The Spiral Jetty
An earthwork sculpture built by Robert Smithson in the Great Salt Lake only reemerges during drought.
Built in 1970 of mud, salt crystals, basalt, and dirt, the Spiral Jetty is 1,500 feet long and extends far out into the Great Salt Lake.
However, no one saw this work for over 30 years. Built during a drought by Robert Smithson, once the water levels returned to normal the spiral was then submerged for three decades, reemerging during a drought in 2004.
The black basalt rocks are now covered with white salt encrustations, and the water has a pink hue to it. The jetty disappears if the lake level is higher than 4,197 feet, and currently, the jetty is fully visible as the lake level is below its historical average.
There is a plan to restore the jetty, but not everyone agrees with the plan. The sculptor, who died in a plane crash only three years after completing the jetty, expressed a love of entropy and the eroding powers of nature. His project is part of a late 60s sculptural movement known as land art.
It is likely Smithson would have been very happy with the jetty’s disappearing act and changing appearance.
Know Before You Go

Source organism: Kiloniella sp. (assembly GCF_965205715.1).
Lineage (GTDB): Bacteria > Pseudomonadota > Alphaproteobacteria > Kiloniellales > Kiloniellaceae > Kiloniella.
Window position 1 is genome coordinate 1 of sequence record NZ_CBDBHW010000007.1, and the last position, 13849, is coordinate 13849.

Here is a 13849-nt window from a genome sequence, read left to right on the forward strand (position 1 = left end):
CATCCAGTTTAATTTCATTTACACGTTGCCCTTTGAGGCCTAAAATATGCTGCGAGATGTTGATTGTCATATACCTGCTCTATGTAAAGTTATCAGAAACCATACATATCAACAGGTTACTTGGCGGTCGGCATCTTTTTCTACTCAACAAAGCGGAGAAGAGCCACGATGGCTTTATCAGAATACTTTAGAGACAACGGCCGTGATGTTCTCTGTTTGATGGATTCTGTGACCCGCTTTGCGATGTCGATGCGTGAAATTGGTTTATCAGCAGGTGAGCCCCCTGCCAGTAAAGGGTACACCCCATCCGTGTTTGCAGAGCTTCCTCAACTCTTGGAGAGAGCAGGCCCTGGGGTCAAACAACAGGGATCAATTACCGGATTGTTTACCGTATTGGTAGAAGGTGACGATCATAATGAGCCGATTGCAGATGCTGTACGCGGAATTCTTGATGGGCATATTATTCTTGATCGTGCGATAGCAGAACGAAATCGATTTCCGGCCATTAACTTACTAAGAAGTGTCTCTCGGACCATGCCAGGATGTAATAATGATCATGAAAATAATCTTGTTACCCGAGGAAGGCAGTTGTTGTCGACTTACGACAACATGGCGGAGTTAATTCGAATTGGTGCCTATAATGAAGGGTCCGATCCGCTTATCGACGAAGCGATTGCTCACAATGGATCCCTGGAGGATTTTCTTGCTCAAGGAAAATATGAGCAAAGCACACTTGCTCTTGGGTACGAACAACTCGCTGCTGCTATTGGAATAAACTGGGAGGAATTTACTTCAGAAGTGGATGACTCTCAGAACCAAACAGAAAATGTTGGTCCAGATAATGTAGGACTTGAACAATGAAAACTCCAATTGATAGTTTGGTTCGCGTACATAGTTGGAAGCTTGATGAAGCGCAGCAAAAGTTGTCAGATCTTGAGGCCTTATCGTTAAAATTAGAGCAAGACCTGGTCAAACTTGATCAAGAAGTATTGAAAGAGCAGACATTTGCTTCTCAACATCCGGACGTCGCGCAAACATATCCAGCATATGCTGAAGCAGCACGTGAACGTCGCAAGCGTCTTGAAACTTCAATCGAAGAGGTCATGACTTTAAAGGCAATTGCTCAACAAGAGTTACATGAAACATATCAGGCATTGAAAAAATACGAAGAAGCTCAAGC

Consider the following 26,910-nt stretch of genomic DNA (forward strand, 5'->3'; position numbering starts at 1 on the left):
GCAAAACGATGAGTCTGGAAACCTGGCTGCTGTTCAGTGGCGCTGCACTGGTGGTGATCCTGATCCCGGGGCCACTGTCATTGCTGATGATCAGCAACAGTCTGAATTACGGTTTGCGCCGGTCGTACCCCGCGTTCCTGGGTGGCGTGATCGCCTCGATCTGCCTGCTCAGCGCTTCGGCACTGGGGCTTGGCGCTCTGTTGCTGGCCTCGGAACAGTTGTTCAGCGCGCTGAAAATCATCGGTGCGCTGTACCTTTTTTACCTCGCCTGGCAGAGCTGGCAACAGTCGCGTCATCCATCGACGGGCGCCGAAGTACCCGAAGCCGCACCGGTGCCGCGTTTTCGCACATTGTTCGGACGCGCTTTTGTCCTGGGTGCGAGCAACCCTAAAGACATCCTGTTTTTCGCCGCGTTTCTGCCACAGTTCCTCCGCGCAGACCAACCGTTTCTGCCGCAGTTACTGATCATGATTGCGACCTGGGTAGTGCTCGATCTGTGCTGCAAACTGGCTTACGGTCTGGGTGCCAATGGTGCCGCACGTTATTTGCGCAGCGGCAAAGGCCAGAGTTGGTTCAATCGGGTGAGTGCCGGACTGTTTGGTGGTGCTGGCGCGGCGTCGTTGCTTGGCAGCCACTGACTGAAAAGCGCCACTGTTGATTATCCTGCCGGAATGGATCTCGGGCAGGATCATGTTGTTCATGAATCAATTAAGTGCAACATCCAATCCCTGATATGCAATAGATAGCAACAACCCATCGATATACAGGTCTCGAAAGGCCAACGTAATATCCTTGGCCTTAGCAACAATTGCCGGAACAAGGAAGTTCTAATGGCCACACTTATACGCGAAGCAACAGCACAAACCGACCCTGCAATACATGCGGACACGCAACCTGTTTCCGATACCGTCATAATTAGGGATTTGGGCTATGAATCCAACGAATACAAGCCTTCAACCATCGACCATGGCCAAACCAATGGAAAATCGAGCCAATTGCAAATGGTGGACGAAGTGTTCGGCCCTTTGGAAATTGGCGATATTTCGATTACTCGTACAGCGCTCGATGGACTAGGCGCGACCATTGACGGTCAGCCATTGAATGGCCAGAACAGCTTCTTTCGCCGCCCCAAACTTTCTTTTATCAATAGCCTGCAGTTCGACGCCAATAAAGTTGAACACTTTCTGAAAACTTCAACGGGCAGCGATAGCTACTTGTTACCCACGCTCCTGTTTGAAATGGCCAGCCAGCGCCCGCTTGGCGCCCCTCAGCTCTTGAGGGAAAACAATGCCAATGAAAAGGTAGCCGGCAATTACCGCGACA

Odometer readings vary with each vehicle. The distances given below are only approximations. The Department of Natural Resources has posted signs at each turn/fork to indicate directions to the Jetty. PLEASE DO NOT TAKE THESE SIGNS AS SOUVENIRS. 1. Go to Golden Spike National Historic Site (GSNHS), 30 miles west of Brigham City, Utah. Spiral Jetty is 15.5 dirt road miles southwest of GSNHS's visitor center. 2. To get there (from Salt Lake City) take I-15 north approximately 65 miles to the Corinne exit (exit 365), just west of Brigham City, Utah. Exit and turn right onto Route 13 to Corinne. LAST GAS before Spiral Jetty is in Corinne at the Sinclair truck stop. 3. Past Corinne, the road becomes Highway 83. Continue west for 17.7 miles. 4. Turn left onto "Golden Spike Road" and continue 7.7 miles up the east side of Promontory Pass to GSNHS. LAST BATHROOMS before Spiral Jetty are at the GSNHSs Visitor Center. 5. From the Visitor Center, drive 5.6 miles west on the main gravel road to a fork in the road. Continue left, heading west. (From this vantage, the low foothills that make up Rozel Point are visible to the Southwest.) 6. Immediately you cross a cattle guard. Call this cattle guard #1. Including this one, you cross four cattle guards before you reach Rozel Point and Spiral Jetty. 7. Drive 1.3 miles south to a second fork in the road. Turn right onto the southwest fork, and proceed 1.7 miles to cattle guard #2. 8. Continue southeast 1.2 miles to cattle guard #3. 9. Continue straight 2.8 miles south-southwest to cattle guard #4 and an iron-pipe gate. 10. At this gate the Class D (gravel) road designation ends. From here, four-wheel drive, high clearance vehicles are strongly recommended. 11. If you choose to continue, drive south for another 2.7 miles, and around the east side of Rozel Point, you will see the Lake and a jetty (not Spiral Jetty) left by oil drilling explorations that ended in the 1980s. 12. Southwest beyond the site of the oil jetty, turn right onto a two-track trail that contours above the oil-drilling debris below. Travel slowly--the road is narrow, brush might scratch your vehicle, and the rocks, if not properly negotiated, could high center your vehicle or blow out your tires. Don't hesitate to park and walk. Spiral Jetty is just around the corner. 13. Drive or walk 6/10th of a mile west around Rozel Point and look toward the Lake. Spiral Jetty may be in sight. The lakes levels vary several feet from year-to-year and from season to season, so Spiral Jetty is not always visible above the water line. *addendum circa 2012: the road has been much improved since the above was written, is signed and navigable by passenger car though high clearance is much preferable. google maps will direct you to Spiral Jetty, though cell service is intermittent past the golden spike museum.
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